By Erinn Sweet

When I first began working with the Urban Appalachian Community Coalition as the Communications Specialist, one of my first projects was assisting with the creation of our Cultural Resources Directory. This directory serves as a hub for connecting urban Appalachian artists, writers, and community leaders. Recently, we received a submission from an artisan known as Little Jack Ceramics. Intrigued by the profile, I quickly followed them on Instagram and discovered that the creative force behind the business was Emily Cross. I eagerly contacted Emily about having a deeper conversation about her artistry and experiences as an urban Appalachian woman.

Based in Dayton, Emily leads a multifaceted life as a hospice social worker by day and a passionate artisan by night. What initially began as a simple mother-daughter bonding ritual evolved into a fulfilling part-time pursuit. “I take a class with my mom every single month and we do something new. I live in Dayton, Ohio now and she still lives in North Bend, and we would meet halfway. We took a ceramics hand-building class and I thought it was really fun. Then, I took a six-week beginners wheel class, and two years later, here I am.”

Though it started as a way for her to meet up with her mother, it has blossomed into something bigger. “My work as a hospice social worker can be heavy, and I’ve always been in touch with my Appalachian culture. Every culture has its own pottery style, and I just did some research on Appalachian styles.” As Emily pointed out, there is only so much pottery one can gift to friends and family, so she began selling her pottery, and Little Jack Ceramics was born. She draws inspiration from moonshine face jugs for her creations, but adds a whimsical touch, making them appear less intimidating and more playful.

The name pays homage to her late father, fondly known as Little Jack, whose Appalachian heritage she proudly honors. Emily explains, “He grew up in Salyer Park. He was a junior, so he went by Little Jack.” When he passed, her family included how proud he was of his Appalachian heritage in his obituary. Even then, people asked, “Well, where is he from?”

Cross’s immediate family (left to right: Emily Cross, Dad Fred Cross Jr “Little Jack”, sister Samantha Jo, and Mom Becky)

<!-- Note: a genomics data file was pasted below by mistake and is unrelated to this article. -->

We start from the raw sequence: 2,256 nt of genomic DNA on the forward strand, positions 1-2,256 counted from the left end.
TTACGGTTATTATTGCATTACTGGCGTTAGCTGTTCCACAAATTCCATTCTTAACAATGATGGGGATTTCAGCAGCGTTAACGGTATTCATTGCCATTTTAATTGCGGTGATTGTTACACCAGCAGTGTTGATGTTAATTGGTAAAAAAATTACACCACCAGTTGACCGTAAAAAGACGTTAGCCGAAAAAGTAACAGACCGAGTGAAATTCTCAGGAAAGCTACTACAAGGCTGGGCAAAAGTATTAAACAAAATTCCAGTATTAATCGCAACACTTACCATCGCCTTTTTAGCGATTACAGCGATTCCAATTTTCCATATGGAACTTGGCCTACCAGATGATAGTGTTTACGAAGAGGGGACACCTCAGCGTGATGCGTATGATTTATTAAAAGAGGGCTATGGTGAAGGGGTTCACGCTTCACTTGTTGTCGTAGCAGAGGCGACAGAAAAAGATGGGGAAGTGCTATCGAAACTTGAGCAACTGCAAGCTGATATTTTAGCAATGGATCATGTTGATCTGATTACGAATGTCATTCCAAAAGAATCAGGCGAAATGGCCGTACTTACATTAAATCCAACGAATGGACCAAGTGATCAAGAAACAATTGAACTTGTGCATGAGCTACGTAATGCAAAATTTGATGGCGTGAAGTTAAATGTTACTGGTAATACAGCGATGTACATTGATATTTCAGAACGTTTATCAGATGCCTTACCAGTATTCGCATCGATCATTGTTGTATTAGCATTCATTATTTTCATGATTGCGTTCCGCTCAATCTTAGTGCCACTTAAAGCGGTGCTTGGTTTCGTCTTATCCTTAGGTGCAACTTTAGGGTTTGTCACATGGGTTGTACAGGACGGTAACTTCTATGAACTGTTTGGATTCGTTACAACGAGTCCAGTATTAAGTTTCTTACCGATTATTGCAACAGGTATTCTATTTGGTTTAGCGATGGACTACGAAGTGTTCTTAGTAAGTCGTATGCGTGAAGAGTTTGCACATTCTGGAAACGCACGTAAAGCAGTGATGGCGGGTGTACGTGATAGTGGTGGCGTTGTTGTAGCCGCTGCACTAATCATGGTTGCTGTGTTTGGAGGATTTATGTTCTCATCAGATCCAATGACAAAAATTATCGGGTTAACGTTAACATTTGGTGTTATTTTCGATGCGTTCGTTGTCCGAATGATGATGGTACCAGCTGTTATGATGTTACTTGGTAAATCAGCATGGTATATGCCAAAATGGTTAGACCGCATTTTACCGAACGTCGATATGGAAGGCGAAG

Emily’s journey to embrace her Appalachian identity wasn’t without its complexities. Raised with a sense of secrecy surrounding her heritage, she initially grappled with feelings of shame. “My dad’s family is from all over eastern Kentucky, though they never really specified where they were from.” Despite not knowing, Emily has embraced her Appalachian identity. “I knew I was Appalachian. We used the word and we talked about it, but it was almost like a hush-hush thing—like it was dirty or bad.”

However, she grew up going to the Appalachian Festival at Coney Island and bluegrass jam sessions at people’s homes. Like many urban Appalachians have described, Emily felt conflicted by her identity until she was assigned a project in college where she had to research her culture. “At first, I thought I didn’t have a culture. So, I started talking to my family and it lead me down a highway. I also had a professor, Jeanelle Sears from Corbin, Kentucky, who defied all the stereotypes that had been shoved down my throat and for so long that I was like ‘I can finally say this out loud.’”

Three generations of Appalachian women in Cross’s family. Left to right: her great-great grandmother Mandy Osborne, grandmother Betty Jo Givan, great-grandmother Mable Clifton, & great-aunt/second cousin

Emily was a first-generation college student at Bowling Green State University. “I had to study really hard to get scholarships, so I didn’t allow myself to get involved in the arts beyond what I was required to do in high school. So, when I became an adult, after COVID, and with the nature of my job involving death and dying, I was getting really burnt out. It came to me at a time I needed it to.”

Little Jack Ceramics can be found in markets around Cincinnati and Dayton. Her next market will be July 13th at Heart Mercantile in the Oregon District of Dayton. You may also support her by following her on Instagram @littlejackceramics where she posts photos and videos of her work.

Erinn Sweet is from eastern Tennessee and Kentucky regions of Appalachia and holds a master’s degree in communication from the University of Cincinnati, where she completed her thesis on urban Appalachian women’s identity and discourse. She is the Communications Specialist for UACC and works in public health. She lives in Newport, Kentucky with her loving partner and three cats.

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